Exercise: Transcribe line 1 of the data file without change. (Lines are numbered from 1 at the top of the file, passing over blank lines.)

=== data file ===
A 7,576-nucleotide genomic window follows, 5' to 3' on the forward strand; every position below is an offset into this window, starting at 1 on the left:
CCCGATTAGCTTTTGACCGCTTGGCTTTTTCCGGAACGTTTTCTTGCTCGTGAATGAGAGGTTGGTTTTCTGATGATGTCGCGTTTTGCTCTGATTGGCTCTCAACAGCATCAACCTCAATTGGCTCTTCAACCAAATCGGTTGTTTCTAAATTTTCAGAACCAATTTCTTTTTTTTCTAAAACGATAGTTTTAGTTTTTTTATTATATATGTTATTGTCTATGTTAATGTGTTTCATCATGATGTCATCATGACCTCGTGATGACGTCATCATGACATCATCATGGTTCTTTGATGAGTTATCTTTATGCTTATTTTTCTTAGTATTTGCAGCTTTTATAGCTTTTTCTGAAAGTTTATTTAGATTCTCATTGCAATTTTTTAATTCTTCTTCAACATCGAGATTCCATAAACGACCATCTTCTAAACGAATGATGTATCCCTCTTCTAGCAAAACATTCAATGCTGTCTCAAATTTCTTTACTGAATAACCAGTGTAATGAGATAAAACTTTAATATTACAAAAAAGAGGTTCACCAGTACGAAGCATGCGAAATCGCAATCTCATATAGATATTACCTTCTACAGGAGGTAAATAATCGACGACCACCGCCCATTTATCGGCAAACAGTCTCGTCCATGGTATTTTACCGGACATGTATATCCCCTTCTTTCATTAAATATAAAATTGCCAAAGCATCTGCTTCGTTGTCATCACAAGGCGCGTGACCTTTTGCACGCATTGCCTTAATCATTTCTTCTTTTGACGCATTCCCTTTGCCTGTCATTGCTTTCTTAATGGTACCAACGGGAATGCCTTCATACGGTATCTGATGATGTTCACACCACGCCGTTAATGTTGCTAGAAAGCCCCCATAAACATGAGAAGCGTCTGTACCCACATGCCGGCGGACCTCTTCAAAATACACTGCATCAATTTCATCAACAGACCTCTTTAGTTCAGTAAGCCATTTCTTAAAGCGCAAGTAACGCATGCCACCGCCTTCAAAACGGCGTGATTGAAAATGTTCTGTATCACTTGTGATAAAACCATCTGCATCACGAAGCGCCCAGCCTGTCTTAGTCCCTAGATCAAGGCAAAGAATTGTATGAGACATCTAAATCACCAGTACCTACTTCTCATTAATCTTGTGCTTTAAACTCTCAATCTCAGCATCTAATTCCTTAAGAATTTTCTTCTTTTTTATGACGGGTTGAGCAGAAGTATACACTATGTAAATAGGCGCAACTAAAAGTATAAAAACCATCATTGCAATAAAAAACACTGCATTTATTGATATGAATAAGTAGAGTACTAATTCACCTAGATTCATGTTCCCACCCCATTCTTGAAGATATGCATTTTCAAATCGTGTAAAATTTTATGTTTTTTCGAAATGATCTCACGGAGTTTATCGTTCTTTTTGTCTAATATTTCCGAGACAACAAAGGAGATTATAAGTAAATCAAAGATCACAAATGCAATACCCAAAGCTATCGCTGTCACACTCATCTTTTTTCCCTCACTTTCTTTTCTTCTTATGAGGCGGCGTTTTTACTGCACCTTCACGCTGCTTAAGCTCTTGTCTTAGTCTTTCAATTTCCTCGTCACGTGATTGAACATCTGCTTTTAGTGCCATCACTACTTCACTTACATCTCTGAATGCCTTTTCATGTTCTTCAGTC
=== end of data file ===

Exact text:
A 7,576-nucleotide genomic window follows, 5' to 3' on the forward strand; every position below is an offset into this window, starting at 1 on the left: